In vivo studies(38-40) analyzing the length of the native PCL through measurements made using magnetic resonance imaging have demonstrated that CKC exercises increased the length of the two bands of the PCL at greater flexion angles. However, this type of measurement is unable to define the amount of tension generated in the PCL during active rehabilitation exercises. Therefore, only direct measurements by means of load cells would be capable of defining these tensions, but the methodology of this procedure makes it very difficult to assess the PCL.

CKC exercises are safe in relation to anterior shearing forces on the tibia(26) and should be performed carefully in the initial phase of the rehabilitation process following PCL surgery. The factors that may have an influence on the stresses in the cruciate ligaments are the forces generated by muscle contractions, such as co-contractions and ground reaction forces(32).

Shelburne and Pandy(26) demonstrated that from 10º of flexion onwards, in CKC exercises, the PCL presents increased tension, even though the peak stress occurs at around 80º of flexion.

In our protocol, CKC exercises are started in the second week and are initially performed in situations of controlled overload. We use exercises on stable surfaces, such as leg press exercises, mini-squats and functional activities such as getting up from and sitting down on high chairs.

The ROM should respect the angles of 0 to 45º, since shearing of the tibia occurs anteriorly, which spares the PCL from excessive tension, as well as protecting the femoropatellar joint(25). Beyond 70 to 80º, the tensions increase considerably, thus causing excessive stress on the PCL(26).

When the hamstring muscles are contracted in isolation, i.e. in OKC exercises, the tension on the PCL is increased because of the traction force of these muscles on the tibia(2,26,34,35). Shelburne and Pandy(26) demonstrated that the hamstrings are responsible for constant posterior tension and that as the knee flexion increases, the forces favoring anteriorization of the tibia diminish.

The protocols generally postpone the introduction of exercises directed towards the hamstrings with the aim of not excessively tensioning the graft during the initial postoperative phase. There is divergence between studies regarding when to start to work on the posterior muscles of the thigh, such that the suggested start is in the sixth(8), eighth(16), ninth(13), 16th(28) or 24th week(3,19,22). In our protocol, hamstring exercises are postponed until the eighth week with the aim of sparing the posteriorization forces during the initial phase of the rehabilitation protocol.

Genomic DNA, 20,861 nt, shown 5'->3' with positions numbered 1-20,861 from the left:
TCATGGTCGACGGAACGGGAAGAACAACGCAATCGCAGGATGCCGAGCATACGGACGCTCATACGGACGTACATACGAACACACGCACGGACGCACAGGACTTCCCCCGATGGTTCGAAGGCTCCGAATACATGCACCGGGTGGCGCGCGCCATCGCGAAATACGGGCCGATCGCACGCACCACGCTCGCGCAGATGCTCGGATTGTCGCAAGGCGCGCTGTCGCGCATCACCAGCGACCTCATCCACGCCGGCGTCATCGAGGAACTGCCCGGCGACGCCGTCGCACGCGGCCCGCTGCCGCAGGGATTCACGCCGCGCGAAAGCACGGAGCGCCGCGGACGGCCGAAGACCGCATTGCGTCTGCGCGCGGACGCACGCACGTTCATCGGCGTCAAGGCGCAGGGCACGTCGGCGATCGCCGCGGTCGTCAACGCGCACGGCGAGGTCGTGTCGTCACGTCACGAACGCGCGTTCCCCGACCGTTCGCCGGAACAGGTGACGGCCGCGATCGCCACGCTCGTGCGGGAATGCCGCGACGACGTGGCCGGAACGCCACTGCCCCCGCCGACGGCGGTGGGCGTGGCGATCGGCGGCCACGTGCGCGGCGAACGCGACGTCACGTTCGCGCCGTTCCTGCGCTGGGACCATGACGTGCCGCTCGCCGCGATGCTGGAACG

Andersen et al(41) found that beyond 10 to 12 weeks after PCL surgery, for patients with functional ROM, normalized gait and little or no significant clinical complaint, there was less concern regarding the type of exercise, speed at which the exercise was performed and the muscles to be emphasized for normalizing these patients' muscle strength and restoring their remaining functional deficits.

Sensory-motor training

One of the structures that assist in proprioception for the knee is the PCL(42), because of the enormous quantity of mechanoreceptors found in this ligament. The proprioceptive effect of the PCL has mainly been studied and discussed in relation to preservation or not of this ligament in total knee prosthesis surgery. There have been divergent results regarding comparisons between knees with and without the ligament, in assessing functional outcomes for the knee(43).

Because of the PCL injury process and the role of the PCL in proprioception, sensory-motor training should always be performed. There should be progression from stable ground surfaces with static exercises to unstable surfaces with dynamic exercises that are increasingly specific to the functional objective(43).

 

FINAL REMARKS

The majority of the protocol proposed fits within the current evidence on this subject. The protocol has been used in our clinic with good tolerance among the patients. The present state of evidence has allowed us to analyze each phase of the rehabilitation process, but further studies of clinical nature with greater strength of evidence need to be conducted.

 

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Correspondence:
Rua Barata Ribeiro 380/64, Bela Vista
01308-000 São Paulo, SP, Brazil.
E-mail: ricacury@uol.com.br

Work received for publication: December 22, 2010; accepted for publication: October 4, 2011.
The authors declare that there was no conflict of interest in conducting this work

 

 

Work performed in the Knee Surgery Group, Department of Orthopedics and Traumatology, School of Medical Sciences, Santa Casa de Misericórdia de São Paulo (SCMSP), São Paulo, SP, Brazil.
This article is available online in Portuguese and English at the websites: www.rbo.org.br and www.scielo.br/rbort